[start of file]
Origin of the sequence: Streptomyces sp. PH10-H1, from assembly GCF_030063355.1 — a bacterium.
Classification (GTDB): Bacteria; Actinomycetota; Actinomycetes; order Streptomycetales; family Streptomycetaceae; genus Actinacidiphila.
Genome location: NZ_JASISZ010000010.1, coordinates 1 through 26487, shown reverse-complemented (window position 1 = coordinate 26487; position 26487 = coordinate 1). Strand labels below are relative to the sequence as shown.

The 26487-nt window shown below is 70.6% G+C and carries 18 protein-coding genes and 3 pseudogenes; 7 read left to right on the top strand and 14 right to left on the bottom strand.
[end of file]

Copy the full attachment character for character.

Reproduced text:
Origin of the sequence: Streptomyces sp. PH10-H1, from assembly GCF_030063355.1 — a bacterium.
Classification (GTDB): Bacteria; Actinomycetota; Actinomycetes; order Streptomycetales; family Streptomycetaceae; genus Actinacidiphila.
Genome location: NZ_JASISZ010000010.1, coordinates 1 through 26487, shown reverse-complemented (window position 1 = coordinate 26487; position 26487 = coordinate 1). Strand labels below are relative to the sequence as shown.

The 26487-nt window shown below is 70.6% G+C and carries 18 protein-coding genes and 3 pseudogenes; 7 read left to right on the top strand and 14 right to left on the bottom strand.